Don’t know much aout those but that is how the feel. For composing multiple monads.
> newtype Parser a = Parser (String -> [(a,String)])
> parse (Parser x) = x

Now, why is the type a function? What is going to happen is we’re going to define a way to compose these little
functions in a way to build up the big parser from the little ones. The a type parameter is interesting.
Maybe it returns a token representing what it found. Or maybe it just returns the string that matches

> item :: Parser Char
> item = Parser (\cs -> case cs of
> “” -> []
> (c:cs) -> [(c,cs)])

So item produces a parser that will match any character.

How do we grab all items? Well we need to compose up a bunch of these item guys.
What we kind of want is something that feels like
item3 = item $ item $ item
This doesn’t work because the types in and out down’t match. So it needs to be a monad to replace function application $ with
the monaidc bind >>=

> instance Monad Parser where
> return a = Parser (\cs -> [(a,cs)])
> p >>= f = Parser (\cs -> concat [parse (f a) cs’ |
> (a,cs’) <- parse p cs])

return makes a trivial parser: A function that doesn’t change the string at all and returns the object a no matter what the string said.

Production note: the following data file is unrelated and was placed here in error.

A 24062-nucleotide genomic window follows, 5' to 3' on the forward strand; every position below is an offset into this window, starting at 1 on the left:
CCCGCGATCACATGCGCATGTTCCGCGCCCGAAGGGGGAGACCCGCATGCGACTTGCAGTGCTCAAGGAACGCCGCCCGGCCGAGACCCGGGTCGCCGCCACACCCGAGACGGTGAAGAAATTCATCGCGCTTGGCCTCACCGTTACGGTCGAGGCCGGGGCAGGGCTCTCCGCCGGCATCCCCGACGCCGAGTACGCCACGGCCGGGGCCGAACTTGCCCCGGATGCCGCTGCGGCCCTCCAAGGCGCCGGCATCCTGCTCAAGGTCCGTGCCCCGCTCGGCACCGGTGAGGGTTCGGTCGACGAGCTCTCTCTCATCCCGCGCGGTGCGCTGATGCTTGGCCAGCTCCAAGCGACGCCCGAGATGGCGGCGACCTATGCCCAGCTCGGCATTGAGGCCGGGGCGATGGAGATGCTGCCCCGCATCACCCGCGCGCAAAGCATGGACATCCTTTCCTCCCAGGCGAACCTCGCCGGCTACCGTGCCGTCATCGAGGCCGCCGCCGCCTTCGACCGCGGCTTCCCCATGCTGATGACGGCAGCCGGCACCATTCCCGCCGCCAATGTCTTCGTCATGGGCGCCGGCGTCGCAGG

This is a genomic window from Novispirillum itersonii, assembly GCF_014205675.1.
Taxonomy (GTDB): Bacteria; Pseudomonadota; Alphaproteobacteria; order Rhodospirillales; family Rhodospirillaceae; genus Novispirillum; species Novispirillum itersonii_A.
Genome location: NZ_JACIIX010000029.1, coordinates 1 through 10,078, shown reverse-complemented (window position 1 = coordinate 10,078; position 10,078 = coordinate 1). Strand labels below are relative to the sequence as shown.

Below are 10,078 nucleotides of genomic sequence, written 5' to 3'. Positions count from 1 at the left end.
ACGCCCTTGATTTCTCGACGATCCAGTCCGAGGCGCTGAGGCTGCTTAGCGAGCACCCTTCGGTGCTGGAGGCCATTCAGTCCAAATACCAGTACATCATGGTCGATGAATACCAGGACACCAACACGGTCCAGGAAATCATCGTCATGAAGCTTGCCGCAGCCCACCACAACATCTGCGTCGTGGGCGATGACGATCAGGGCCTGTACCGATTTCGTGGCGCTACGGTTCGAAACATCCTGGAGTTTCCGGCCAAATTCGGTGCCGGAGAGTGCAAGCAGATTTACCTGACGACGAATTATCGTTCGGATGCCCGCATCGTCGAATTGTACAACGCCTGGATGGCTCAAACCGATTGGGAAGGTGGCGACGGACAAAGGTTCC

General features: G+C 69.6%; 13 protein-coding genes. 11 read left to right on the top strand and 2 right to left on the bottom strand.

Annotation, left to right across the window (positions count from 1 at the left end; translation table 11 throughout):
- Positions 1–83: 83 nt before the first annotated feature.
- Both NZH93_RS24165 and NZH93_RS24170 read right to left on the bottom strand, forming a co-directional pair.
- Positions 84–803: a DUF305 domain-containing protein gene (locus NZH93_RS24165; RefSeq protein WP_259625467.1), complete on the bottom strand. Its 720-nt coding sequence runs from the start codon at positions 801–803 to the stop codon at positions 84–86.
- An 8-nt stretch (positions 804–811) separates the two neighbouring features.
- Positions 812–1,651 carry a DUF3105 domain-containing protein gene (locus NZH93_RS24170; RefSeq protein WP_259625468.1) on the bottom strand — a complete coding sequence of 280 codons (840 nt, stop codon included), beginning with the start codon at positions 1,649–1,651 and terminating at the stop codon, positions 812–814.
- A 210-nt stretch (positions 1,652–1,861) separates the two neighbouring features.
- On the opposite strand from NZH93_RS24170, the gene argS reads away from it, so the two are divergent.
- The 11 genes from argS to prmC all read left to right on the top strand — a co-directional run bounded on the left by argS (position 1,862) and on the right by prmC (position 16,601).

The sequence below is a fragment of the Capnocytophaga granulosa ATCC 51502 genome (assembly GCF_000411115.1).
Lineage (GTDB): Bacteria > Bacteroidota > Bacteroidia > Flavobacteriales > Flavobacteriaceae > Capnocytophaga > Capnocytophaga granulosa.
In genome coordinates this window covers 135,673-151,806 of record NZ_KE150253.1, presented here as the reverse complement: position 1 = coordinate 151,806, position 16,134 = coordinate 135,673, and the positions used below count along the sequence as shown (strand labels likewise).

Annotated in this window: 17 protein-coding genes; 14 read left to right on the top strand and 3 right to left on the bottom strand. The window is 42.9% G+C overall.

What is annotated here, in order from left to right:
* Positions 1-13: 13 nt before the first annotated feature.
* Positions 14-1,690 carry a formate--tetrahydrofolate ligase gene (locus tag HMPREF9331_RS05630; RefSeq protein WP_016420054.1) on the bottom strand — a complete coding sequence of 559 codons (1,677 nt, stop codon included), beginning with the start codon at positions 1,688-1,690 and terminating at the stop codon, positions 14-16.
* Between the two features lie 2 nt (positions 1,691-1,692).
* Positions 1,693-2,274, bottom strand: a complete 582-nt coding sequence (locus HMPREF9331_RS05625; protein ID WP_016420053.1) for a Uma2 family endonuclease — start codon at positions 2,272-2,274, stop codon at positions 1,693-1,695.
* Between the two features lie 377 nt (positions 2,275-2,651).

The bind operation composes the operations. What does it need to do?
1. It needs to return a function String -> [(a,String)] wrapper in a Parser constructor
2. It needs to strip the left over string coming out of p’s function and pass it into the function f makes
3. f might need to know what came before it to decide what parser to makes?
4. For every possibility that comes out of p you need to try what comes out of (f a)

I think 4 is non obvious. We’ll see if I change my mind.

So he used a list comprehension. Not what I would’ve thought of. It’s clean though. Here’s a very shitty construction process

Needs to return a function from strings
p >>= f = Parser (\cs
Need to use (parse p) to start. Then we have that list [(a,cs’)]
p >>= f = Parser (\cs -> (parse p) cs )
Probably map over the list we need to do something for every element
p >>= f = Parser (\cs -> map (parse p) cs )
What are we applying? f I guess. We need to apply f the the first argument to make a parser. Now we have a list of parsers.
p >>= f = Parser (\cs -> map (f . fst) (parse p) cs )
Now get those functions out
p >>= f = Parser (\cs -> map parse (map (f . fst) (parse p) cs))
This is getting too long. Things are getting out of hand. So I define intermediate expressions.
Now apply them
p >>= f = Parser (\cs -> map fs (map snd acs)
where
acs = (parse p) cs
fs = map parse (map (f . fst) acs)

eh screw it

The list monad has a similar bind.
God Do I have to implement Functor too? Probably.

> instance Functor Parser where
> fmap = liftM

> instance Applicative Parser where
> pure = return
> (<*>) = ap